We did get a bounce but conditions still don't seem quite right. There was the obligatory opening gap lower followed by a rally as the algos, and no doubt a few money managers, reached up to reclaim the 50-day moving average on various indices. Success was found on many (DIA, QQQQ, IWM and MDY) but not other notables (SPY, XLB, XLV, XLE and so forth). So I guess you could say it was a victory of sorts.
So what's with these 9s? See charts below. Today, I'm not posting my usual several dozen charts focusing instead on a few.
Economic data released today wasn't inspiring for bulls. ADP Data showed a modest amount of jobs added (mostly government jobs no doubt) while ISM Services data was a little below consensus.
Volume continues to run heavy as distribution dominates. Breadth was decidedly negative.
The NYMO is a market breadth indicator that is based on the difference between the number of advancing and declining issues on the NYSE. When readings are +60/-60 markets are extended short-term.
Per Investopedia: The McClellan Summation Index is a long-term version of the McClellan Oscillator. It is a market breadth indicator, and interpretation is similar to that of the McClellan Oscillator, except that it is more suited to major trends. I believe readings of +1000/-1000 reveal markets as much extended.
Per Investopedia: The VIX is a widely used measure of market risk and is often referred to as the "investor fear gauge". Our own interpretation is highlighted in the chart above. The VIX measures the level of put option activity over a 30-day period. Greater buying of put options (protection) causes the index to rise.
Continue to Major U.S. Markets
Now we'll change things up a bit as we look at weekly DeMark counts that illustrate the 9s referred to in the title. This will only be done occasionally as members have this first. The important thing to know is no indicator is perfect and many don't use Tom DeMark counts as we do. In fact most believe you must wait for the full 13-15 counts before these become meaningful. But most traders use these counts on daily or intraday charts making the shorter sequence views more relevant.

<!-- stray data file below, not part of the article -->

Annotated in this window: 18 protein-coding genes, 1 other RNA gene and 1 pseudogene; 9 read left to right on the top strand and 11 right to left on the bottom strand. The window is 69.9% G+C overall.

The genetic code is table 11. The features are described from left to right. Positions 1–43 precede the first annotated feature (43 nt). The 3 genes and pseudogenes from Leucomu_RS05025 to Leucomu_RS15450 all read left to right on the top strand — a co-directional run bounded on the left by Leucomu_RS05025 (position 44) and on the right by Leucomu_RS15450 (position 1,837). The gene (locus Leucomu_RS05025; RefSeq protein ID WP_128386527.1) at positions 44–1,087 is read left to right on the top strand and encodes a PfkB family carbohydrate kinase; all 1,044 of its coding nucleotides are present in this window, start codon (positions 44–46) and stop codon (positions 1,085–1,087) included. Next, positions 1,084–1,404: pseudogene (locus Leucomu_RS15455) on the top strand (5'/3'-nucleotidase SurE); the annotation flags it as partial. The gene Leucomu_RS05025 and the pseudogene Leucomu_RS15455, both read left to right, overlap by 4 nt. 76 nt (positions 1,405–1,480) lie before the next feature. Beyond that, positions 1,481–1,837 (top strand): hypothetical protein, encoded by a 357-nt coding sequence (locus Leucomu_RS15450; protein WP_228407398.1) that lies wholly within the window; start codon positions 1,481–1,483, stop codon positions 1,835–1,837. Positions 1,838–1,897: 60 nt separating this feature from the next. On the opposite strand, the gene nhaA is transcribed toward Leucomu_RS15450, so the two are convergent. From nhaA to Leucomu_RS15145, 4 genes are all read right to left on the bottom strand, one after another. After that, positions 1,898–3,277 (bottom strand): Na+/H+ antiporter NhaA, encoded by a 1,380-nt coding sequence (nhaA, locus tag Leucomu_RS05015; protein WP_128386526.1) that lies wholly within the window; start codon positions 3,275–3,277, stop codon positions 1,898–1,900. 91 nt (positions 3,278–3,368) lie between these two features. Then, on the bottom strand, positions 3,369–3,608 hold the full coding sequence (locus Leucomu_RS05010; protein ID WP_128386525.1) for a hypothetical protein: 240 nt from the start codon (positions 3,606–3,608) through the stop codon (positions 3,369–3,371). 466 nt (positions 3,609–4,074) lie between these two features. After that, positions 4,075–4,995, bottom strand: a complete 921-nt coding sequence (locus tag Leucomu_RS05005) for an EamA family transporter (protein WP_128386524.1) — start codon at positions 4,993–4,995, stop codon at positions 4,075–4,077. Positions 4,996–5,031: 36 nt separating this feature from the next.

What are these counts and what do they mean? Simply stated they are constructed from a series of closing prices whereby a "sequential 9" count can be formed in a rising or falling trend. I won't go into the details of it here since you can buy DeMark's books or pay for the service via several quote vendors. The important point from our experience is when weekly or even monthly sequential 9 counts are present this more often than not signals "trend exhaustion". Does this mean a reversal? Sometimes; perhaps it just indicates a "pause" in the trend or at least some type of "reaction" will occur.
With this in mind, let's look at just a few charts like this where these views have been present. It's important to remember first: when many 9's are present at the same time on a variety of markets, this is a more powerful indication that something's about to happen. If not, simply it means the existing trends are very strong and will overwhelm DeMark counts and most other indicators.
We will do a
chart with SPY and moving along with QQQQ and VTI; but, many more markets presented this view.
The bottom line is DeMark 9 counts showed a
was coming in each instance. It doesn't necessarily occur immediately and that can be the rub. If trends are strong then there will be little reaction and the trick will be to find your way back into the trend.
More data on employment is on tap with Jobless Claims on Thursday and the unemployment report Friday.
Let's see what happens. You can follow our pithy comments on
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By Dave Fry, founder and publisher of
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Disclaimer: Among other issues the ETF Digest maintains positions in: MDY, IWM, QQQQ, TIP, UUP, GLD, DGP, YCS, EVP, BZQ and FXP.
The charts and comments are only the author's view of market activity and aren't recommendations to buy or sell any security. Market sectors and related ETFs are selected based on his opinion as to their importance in providing the viewer a comprehensive summary of market conditions for the featured period. Chart annotations aren't predictive of any future market action rather they only demonstrate the author's opinion as to a range of possibilities going forward. More detailed information, including actionable alerts, are available to subscribers at
Dave Fry is founder and publisher of
, Dave's Daily blog and the best-selling book author of
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